I have some sequence of actions that I perform using an application provided by a third party. I want to write a bash script such that the whole thing can be executed from the terminal. But for that, I need to know the internal functions the application is executing when I click on a button or set some parameter. Also, is it even possible to control a GUI using terminal commands only? Any help would be highly appreciated.

  • 1
    Generally, no. GUI applications are typically 1) compiled executables and 2) GUI buttons are connected to their specific function in the source code of application itself. In some cases, such as settings of sound, wallpaper - for those exist client software like gsettings which can be used in scripts and does almost same thing as GUI app. You can also use xdotool to simulate keyboard press and send it to GUI window. But otherwise no, there's no way to control buttons of a program – Sergiy Kolodyazhnyy Oct 4 '18 at 19:14

To control a GUI application from terminal commands, you may use tools like xdotool and xsel.

xdotool simulates key presses and mouse actions. You can thus write a script that will send keys and mouse clicks in sequence to the application, which will interact on these just as if you would have been using the keyboard and mouse yourself.

xsel or xclip are tools allowing you to retrieve or set the clipboard from the command line.

Just as an illustration and give a very first idea on how it works, following command would select a word before the cursor and cut it to the clipboard.

xdotool key ctrl+shift+Left ctrl+x

Your script could then retrieve the clipboard selection to do something with it:

SELECTION=$(xsel -b)

Some remarks:

  • These tools will work reliably only on X, not, or less reiably, on the new display server Wayland
  • You will need to include sufficient delays. The system may discard keystrokes if provided too fast. It takes time tuning a script in this respect. Yet, if you succeed, you will be able to repeat a same task significantly faster and without errors.

A very simple shell script with GUI that:

  1. Checks the version of Firefox.
  2. If Firefox version not found it will be assumed that is not installed, will throw a message how to install it.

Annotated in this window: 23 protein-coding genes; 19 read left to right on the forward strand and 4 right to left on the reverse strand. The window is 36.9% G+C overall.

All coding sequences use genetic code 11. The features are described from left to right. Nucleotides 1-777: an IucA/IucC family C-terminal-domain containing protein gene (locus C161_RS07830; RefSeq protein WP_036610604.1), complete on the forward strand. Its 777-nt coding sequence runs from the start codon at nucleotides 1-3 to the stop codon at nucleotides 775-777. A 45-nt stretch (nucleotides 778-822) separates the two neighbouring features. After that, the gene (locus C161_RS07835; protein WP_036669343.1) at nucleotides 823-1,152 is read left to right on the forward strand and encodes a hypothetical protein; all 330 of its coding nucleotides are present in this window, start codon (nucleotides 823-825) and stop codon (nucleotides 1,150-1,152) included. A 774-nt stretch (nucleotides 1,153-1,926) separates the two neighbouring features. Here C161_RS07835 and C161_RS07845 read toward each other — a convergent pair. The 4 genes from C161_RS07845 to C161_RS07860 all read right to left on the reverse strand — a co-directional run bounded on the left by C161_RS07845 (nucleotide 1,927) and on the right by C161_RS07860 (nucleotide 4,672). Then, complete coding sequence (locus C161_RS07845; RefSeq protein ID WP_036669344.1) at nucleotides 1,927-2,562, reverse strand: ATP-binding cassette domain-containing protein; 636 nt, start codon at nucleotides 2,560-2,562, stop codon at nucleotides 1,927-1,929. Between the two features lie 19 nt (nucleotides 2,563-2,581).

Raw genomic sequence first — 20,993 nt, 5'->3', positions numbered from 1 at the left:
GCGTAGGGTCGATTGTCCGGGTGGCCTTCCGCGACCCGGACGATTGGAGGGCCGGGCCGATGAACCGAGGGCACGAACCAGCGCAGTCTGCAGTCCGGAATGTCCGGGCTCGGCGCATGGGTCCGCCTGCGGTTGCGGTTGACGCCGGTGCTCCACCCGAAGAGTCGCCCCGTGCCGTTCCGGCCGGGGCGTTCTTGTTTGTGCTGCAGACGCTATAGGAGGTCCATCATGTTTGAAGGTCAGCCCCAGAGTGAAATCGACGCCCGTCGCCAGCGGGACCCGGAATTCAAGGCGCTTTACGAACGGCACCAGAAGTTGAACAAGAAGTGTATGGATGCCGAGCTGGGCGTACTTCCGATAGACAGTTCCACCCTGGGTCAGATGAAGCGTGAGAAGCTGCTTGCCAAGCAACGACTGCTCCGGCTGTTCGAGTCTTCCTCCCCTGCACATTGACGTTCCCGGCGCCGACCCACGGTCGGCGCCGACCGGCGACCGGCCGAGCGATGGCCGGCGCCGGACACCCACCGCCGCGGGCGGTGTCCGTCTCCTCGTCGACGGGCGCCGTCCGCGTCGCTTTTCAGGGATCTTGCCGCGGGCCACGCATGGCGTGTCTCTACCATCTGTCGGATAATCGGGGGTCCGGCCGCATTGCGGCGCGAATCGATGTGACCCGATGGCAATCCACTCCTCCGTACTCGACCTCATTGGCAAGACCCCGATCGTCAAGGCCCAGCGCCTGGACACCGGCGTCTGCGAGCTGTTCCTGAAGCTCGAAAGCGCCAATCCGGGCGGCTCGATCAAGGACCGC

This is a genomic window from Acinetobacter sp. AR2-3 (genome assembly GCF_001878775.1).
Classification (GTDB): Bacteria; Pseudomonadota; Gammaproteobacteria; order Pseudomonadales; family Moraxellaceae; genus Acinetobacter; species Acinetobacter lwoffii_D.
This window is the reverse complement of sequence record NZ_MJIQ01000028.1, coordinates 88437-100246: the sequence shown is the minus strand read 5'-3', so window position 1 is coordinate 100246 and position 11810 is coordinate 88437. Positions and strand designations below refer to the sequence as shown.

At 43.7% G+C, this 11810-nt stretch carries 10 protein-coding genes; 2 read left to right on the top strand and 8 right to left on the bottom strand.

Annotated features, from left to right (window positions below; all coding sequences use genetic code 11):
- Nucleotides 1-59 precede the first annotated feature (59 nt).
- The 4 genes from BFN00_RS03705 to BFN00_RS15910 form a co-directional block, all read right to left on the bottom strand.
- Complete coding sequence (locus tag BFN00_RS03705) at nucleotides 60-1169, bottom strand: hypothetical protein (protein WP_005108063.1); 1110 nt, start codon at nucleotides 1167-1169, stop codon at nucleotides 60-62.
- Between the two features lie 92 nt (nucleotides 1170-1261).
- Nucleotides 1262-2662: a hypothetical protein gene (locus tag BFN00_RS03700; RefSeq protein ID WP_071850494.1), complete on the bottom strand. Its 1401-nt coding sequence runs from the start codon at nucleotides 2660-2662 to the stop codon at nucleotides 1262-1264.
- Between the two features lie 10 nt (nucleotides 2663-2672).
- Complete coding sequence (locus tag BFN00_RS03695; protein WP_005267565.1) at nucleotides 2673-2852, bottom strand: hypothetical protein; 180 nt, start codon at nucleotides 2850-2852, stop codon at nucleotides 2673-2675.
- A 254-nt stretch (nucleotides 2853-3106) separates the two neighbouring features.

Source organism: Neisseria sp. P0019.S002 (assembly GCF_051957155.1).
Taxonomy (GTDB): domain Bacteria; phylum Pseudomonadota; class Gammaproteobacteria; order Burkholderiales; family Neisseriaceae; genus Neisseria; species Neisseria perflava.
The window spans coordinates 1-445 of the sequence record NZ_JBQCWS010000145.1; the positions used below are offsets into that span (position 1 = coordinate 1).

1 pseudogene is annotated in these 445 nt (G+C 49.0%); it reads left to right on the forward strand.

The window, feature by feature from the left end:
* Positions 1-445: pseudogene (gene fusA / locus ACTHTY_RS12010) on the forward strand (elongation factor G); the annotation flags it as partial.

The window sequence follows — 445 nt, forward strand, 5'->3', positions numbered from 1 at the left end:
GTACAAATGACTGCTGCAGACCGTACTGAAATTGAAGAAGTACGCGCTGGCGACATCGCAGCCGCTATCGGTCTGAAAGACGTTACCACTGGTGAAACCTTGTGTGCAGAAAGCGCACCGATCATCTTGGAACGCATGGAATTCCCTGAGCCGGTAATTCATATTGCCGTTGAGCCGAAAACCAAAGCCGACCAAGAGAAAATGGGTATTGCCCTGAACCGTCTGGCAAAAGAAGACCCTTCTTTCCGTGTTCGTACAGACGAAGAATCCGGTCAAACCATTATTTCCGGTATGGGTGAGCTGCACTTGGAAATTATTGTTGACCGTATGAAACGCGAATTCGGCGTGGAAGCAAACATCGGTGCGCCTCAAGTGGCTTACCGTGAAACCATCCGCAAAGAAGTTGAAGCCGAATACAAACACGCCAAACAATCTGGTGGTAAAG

3. Firefox can be launched only if you click OK.

You can change it according to your needs:


firefox --version >/dev/null 2>&1;

if [ "$check" != "0" ]; then
echo "Firefox not found!"
zenity --width=300 --info --text="
How to install:
sudo apt-get install firefox" 2> /dev/null
exit 1
elif [ "$check" = "0" ]; then
echo "Found:"
firefox --version;
anser=$(zenity --title="Firefox Launcher"  --info  --text "Launch Firefox?" --ok-label="OK" --width=150 2> /dev/null)

if [ "$response" = "0" ]; then
echo "Launching Firefox..."
firefox 2> /dev/null;
echo "Firefox has been launched"
elif [ "$response" = "1" ]; then
echo "Quit"

Copy the above code to a text editor and name the file anything you like, save it in your Desktop directory (or anywhere you prefer)

I will assume that the script file is in your Desktop directory.

To execute the script, launch the terminal and type:

bash ~/Desktop/yourfile
  • my question is regarding how to control an application from the terminal after launching it. For example, how would you browse through firefox without using the GUI provided and just typing commands in the terminal. – Rishabh Jain Oct 4 '18 at 22:21
  • Are you talking about hacking? – GoldHaloWings Oct 4 '18 at 22:43
  • No, I just want to execute certain commands in an application depending on some conditions. I know the logic for it. If I can find out the function which the application executes internally and can give it through the terminal, then I don't have to spend time waiting. – Rishabh Jain Oct 4 '18 at 23:04
  • According to: "I need to know the internal functions the application is executing when I click on a button or set some parameter" see from shell script: the var response for e.x when is 0 it executes Firefox and when is 1 it quits, this script is an example to get the idea – GoldHaloWings Oct 4 '18 at 23:05
  • I know that i am look stupid in my answers to you, but the reason is you din't specify more details are you talking for a specific software or all software in general? – GoldHaloWings Oct 4 '18 at 23:26

Something like Selenium could work if you just want to control something like Firefox, (also the command Firefox https://www.google.com works) For example: (This is Python 3 but something simillar fould would work on java)

from selenium import webdriver #import the webdriver object
browser = webdriver.Firefox() # open a Firefox window, this also 
requires a firefox driver (geckodriver)
searchbar = browser.find_element_by_css_selector("input")
searchbar.send_keys("example google search")

If you want to run some you want to run something else though, then try looking into something like x-runner.

If you're looking for windows that would be winrunner

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